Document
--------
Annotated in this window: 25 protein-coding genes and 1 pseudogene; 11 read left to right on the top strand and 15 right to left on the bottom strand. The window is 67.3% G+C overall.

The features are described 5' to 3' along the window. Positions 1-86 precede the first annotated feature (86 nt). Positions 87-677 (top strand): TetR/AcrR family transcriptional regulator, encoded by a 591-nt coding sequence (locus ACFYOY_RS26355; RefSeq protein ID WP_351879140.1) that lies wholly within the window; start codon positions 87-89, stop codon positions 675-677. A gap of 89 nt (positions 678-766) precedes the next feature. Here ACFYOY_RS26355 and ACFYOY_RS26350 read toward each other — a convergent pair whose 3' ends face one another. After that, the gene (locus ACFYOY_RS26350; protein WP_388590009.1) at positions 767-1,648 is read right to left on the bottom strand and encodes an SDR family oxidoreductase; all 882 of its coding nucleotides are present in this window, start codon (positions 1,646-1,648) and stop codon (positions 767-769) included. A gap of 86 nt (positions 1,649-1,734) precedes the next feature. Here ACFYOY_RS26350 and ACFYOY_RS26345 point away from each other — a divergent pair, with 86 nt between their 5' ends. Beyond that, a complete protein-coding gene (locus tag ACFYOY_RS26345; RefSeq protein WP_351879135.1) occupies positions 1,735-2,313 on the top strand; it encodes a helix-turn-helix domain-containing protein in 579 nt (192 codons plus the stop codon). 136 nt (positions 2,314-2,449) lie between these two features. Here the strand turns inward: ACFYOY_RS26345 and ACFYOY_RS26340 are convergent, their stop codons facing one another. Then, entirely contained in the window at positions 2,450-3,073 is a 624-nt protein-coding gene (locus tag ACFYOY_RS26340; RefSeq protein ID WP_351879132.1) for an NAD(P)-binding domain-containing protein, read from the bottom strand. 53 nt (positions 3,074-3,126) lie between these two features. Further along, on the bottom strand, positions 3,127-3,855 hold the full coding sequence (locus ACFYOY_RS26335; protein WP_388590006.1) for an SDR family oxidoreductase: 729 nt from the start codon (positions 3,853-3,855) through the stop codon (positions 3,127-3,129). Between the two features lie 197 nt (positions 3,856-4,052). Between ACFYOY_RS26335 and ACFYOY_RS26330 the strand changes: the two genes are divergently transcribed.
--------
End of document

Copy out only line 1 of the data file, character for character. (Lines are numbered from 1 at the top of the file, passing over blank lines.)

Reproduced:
Annotated in this window: 25 protein-coding genes and 1 pseudogene; 11 read left to right on the top strand and 15 right to left on the bottom strand. The window is 67.3% G+C overall.